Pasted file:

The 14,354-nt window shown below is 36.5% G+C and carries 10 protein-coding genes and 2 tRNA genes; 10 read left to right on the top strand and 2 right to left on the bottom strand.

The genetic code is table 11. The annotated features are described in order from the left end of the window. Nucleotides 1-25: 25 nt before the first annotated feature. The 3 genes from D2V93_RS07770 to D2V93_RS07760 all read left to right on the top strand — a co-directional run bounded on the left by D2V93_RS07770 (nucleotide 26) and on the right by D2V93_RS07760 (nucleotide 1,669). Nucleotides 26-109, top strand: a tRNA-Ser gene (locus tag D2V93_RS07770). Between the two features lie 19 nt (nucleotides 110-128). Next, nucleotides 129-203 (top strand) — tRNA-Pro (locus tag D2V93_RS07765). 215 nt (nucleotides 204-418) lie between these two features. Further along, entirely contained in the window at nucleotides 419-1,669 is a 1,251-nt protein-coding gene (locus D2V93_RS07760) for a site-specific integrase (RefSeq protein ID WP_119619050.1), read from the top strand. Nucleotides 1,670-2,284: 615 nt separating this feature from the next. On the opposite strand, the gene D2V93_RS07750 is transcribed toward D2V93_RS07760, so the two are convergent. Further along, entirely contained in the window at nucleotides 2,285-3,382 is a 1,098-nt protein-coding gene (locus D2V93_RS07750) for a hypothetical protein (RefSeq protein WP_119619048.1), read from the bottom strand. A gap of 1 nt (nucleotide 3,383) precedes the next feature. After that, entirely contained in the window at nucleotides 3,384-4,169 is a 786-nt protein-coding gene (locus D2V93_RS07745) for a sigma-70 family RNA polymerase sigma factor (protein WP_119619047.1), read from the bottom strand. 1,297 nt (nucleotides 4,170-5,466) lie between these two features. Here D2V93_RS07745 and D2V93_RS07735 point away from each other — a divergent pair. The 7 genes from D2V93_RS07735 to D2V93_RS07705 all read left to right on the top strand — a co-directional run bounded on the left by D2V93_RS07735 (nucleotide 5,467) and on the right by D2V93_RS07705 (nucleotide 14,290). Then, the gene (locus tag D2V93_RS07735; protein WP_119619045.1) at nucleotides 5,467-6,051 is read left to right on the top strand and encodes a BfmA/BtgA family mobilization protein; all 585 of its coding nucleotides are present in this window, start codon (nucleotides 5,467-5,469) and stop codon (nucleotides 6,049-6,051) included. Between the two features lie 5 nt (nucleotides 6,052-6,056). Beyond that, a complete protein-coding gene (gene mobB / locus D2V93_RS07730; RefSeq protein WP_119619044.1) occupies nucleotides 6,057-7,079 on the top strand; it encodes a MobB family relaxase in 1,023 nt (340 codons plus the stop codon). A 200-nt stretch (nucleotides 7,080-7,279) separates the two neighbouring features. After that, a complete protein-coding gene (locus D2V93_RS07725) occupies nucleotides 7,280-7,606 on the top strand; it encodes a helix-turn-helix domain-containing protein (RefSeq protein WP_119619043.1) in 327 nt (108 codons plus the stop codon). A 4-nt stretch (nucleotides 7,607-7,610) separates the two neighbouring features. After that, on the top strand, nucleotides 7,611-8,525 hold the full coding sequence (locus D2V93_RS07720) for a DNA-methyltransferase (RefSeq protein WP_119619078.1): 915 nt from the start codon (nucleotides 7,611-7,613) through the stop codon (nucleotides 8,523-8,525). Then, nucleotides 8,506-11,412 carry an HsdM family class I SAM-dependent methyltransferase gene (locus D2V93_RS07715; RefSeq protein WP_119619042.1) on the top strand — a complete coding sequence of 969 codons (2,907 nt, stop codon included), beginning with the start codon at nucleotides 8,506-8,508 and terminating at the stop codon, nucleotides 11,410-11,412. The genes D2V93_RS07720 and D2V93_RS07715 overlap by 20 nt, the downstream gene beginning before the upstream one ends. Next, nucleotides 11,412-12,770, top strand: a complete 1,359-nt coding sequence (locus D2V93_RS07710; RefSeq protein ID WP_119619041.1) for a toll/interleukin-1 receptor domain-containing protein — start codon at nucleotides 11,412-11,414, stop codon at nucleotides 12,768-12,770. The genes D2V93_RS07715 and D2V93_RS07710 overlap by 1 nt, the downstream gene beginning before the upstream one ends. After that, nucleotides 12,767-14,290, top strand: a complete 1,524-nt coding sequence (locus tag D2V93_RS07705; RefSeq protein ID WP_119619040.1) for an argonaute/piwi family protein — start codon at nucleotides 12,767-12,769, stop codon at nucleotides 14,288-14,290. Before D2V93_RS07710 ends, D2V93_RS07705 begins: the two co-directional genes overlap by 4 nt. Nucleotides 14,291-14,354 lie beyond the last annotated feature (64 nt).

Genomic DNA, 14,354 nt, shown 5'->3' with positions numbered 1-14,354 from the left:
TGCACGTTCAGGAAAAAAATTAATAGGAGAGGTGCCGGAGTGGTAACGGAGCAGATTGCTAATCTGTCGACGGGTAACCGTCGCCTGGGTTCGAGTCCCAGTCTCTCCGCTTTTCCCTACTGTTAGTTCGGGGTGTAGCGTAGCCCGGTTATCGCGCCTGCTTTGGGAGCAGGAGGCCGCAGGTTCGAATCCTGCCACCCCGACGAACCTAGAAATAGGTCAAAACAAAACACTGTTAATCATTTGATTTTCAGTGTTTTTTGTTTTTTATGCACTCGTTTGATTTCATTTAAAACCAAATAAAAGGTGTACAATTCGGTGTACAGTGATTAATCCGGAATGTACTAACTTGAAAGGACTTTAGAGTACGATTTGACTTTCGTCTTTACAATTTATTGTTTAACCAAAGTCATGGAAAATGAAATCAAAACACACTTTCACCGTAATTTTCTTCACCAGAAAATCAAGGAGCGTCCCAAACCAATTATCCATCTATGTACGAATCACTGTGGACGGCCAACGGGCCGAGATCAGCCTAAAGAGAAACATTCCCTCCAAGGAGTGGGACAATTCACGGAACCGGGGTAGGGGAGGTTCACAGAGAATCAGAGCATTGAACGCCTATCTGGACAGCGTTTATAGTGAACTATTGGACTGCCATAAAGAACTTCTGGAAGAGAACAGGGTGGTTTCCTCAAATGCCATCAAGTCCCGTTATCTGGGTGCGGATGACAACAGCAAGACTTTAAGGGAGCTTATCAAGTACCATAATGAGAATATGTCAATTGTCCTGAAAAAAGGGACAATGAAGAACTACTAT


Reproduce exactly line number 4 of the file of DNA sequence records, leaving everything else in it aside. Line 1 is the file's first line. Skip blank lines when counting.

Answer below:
TGCACGTTCAGGAAAAAAATTAATAGGAGAGGTGCCGGAGTGGTAACGGAGCAGATTGCTAATCTGTCGACGGGTAACCGTCGCCTGGGTTCGAGTCCCAGTCTCTCCGCTTTTCCCTACTGTTAGTTCGGGGTGTAGCGTAGCCCGGTTATCGCGCCTGCTTTGGGAGCAGGAGGCCGCAGGTTCGAATCCTGCCACCCCGACGAACCTAGAAATAGGTCAAAACAAAACACTGTTAATCATTTGATTTTCAGTGTTTTTTGTTTTTTATGCACTCGTTTGATTTCATTTAAAACCAAATAAAAGGTGTACAATTCGGTGTACAGTGATTAATCCGGAATGTACTAACTTGAAAGGACTTTAGAGTACGATTTGACTTTCGTCTTTACAATTTATTGTTTAACCAAAGTCATGGAAAATGAAATCAAAACACACTTTCACCGTAATTTTCTTCACCAGAAAATCAAGGAGCGTCCCAAACCAATTATCCATCTATGTACGAATCACTGTGGACGGCCAACGGGCCGAGATCAGCCTAAAGAGAAACATTCCCTCCAAGGAGTGGGACAATTCACGGAACCGGGGTAGGGGAGGTTCACAGAGAATCAGAGCATTGAACGCCTATCTGGACAGCGTTTATAGTGAACTATTGGACTGCCATAAAGAACTTCTGGAAGAGAACAGGGTGGTTTCCTCAAATGCCATCAAGTCCCGTTATCTGGGTGCGGATGACAACAGCAAGACTTTAAGGGAGCTTATCAAGTACCATAATGAGAATATGTCAATTGTCCTGAAAAAAGGGACAATGAAGAACTACTAT